A water detector is an electronic device that is designed to detect the presence of water for purposes such as to provide an alert in time to allow the prevention of water leakage. A common design is a small cable or device that lies flat on a floor and relies on the electrical conductivity of water to decrease the resistance across two contacts. The device then sounds an audible alarm together with providing onward signaling in the presence of enough water to bridge the contacts. These are useful in a normally occupied area near any infrastructure that has the potential to leak water, such as HVAC, water pipes, drain pipes, vending machines, dehumidifiers, or water tanks.
Water leak detection is an expression more commonly used for larger, integrated systems installed in modern buildings or those containing valuable artifacts, materials or other critical assets where early notification of a potentially damaging leak would be beneficial. In particular, water leak detection has become a necessity in data centers, trading floors, banks, archives and other mission-critical infrastructure.
The water leak detection industry is small and specialized with only a few manufacturers operating worldwide. The original application was in the void created by "computer room" floors in the days of large main-frame computer systems. These use a modular, raised floor based around a structural "floor tile" usually 600 mm square and supported at the corners by pedestals. The void created gave easy access and routing for the mass of power, networking and other interconnecting cables associated with larger computer systems - processors, drives, routers etc. mainframe computers also generated large amounts of heat so a void under the floor could also be used as a plenum to distribute and diffuse chilled air around the computer room. The void therefore was likely to have chilled water pipes running through it along with the drains for condensates associated with refrigeration plant. In addition, designers found the floor void a very convenient place to route other wet services feeding bathrooms, radiators and other facilities.
A leak occurring within a floor void would therefore go unnoticed until the hydrostatic head of pressure meant that the water found its way through to floors below where its dripping through the ceiling would be noted or, and more disconcerting, the water would penetrate the joints and connectors of the power or network cabling and cause system failure from short circuit.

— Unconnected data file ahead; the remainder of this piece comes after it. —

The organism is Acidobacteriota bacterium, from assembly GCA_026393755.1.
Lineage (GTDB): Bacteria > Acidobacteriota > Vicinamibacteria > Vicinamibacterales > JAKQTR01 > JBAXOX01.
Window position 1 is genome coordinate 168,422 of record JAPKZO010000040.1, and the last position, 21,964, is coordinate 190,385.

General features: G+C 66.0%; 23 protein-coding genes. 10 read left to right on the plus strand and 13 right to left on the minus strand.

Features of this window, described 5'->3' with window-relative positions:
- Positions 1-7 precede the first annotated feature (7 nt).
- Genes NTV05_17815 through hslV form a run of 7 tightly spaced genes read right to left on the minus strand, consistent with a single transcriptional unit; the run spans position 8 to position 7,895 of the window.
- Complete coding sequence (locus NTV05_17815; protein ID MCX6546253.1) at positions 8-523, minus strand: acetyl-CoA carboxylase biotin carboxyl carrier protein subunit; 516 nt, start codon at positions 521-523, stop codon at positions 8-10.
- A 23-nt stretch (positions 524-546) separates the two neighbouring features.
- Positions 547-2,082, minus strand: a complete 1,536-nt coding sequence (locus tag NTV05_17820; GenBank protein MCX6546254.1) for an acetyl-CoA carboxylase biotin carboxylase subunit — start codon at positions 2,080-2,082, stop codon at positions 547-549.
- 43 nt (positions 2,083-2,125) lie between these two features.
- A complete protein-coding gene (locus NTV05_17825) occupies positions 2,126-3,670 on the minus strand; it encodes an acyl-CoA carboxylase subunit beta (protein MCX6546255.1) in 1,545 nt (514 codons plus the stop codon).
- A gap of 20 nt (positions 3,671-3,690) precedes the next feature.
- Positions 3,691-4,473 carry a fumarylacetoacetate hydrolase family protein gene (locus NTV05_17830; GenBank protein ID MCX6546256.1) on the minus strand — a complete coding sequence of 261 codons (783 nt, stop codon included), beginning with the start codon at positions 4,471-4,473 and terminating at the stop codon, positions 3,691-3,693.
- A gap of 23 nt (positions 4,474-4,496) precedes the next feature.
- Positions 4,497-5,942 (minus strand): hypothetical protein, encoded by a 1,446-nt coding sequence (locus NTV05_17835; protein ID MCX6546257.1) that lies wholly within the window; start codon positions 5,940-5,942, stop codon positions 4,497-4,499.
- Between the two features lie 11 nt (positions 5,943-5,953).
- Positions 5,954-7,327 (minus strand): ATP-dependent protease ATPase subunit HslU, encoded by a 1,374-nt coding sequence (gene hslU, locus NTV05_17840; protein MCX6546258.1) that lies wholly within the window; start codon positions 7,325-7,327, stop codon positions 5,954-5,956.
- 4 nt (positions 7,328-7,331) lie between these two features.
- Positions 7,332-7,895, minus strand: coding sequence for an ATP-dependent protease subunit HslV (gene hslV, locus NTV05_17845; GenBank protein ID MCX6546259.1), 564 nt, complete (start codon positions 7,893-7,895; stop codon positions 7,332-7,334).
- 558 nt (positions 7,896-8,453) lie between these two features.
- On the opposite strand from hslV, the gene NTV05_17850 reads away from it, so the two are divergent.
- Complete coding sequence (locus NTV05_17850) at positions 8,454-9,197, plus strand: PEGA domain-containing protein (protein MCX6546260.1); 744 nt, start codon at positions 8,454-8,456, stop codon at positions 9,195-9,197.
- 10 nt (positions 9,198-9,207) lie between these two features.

Current digital water leak detection systems can locate multiple water leaks to within 1 meter resolution over a complex network of cables running several kilometers. This functionality reduces the downtime and potential damage caused by inaccurate reporting that was common with older analogue based systems.
Water leak detection systems can be integrated with Building Management Systems using multiple protocols such as Modbus. Using SNMP protocols leak detection systems can inform IT staff in charge of monitoring data center and server rooms.
The computer room therefore became the early application for systems which would alert the operator to a leaking pipe in sufficient time for remedial action to be taken to prevent a disaster.
As computer rooms could be quite large simple "point of use" detectors were not really appropriate although Point Sensors do have value where simple, single point detection is required in, say, basements and sumps. Most modern leak detection systems developed around the use of a water sensitive cable which can be laid in long lengths and complex patterns around the base of the floor; around the perimeter of rooms; as a "barrier" over which water has to flow; following, tracing or attached directly to lines of water pipes.
The mainframe computer room has largely been replaced with the Data Centre but the application has remained with almost universal use of "computer-room" style raised floors in nearly all new commercial and office construction. To warrant the installation of leak detection the operator has to perceive the risk in addition to the circumstances but most Mechanical and Electrical Design Engineers will take a view of the risk of damage from a leak in terms of effect on the client's own operations, services and assets and, often as important, those of their adjoining neighbours and those on floors below.
The installation of leak detection systems is therefore becoming more commonplace in most new commercial office construction schemes along with the more obvious targets of museums, galleries and archives.
Leak detection systems must be unobtrusive, effective and robust enough to withstand getting dirty and the moderate physical abuse of other works being carried out under the same fZoned systems have a reputation for being safe, reliable and not prone to the same types of false alarms which those systems which use cumulative resistance techniques.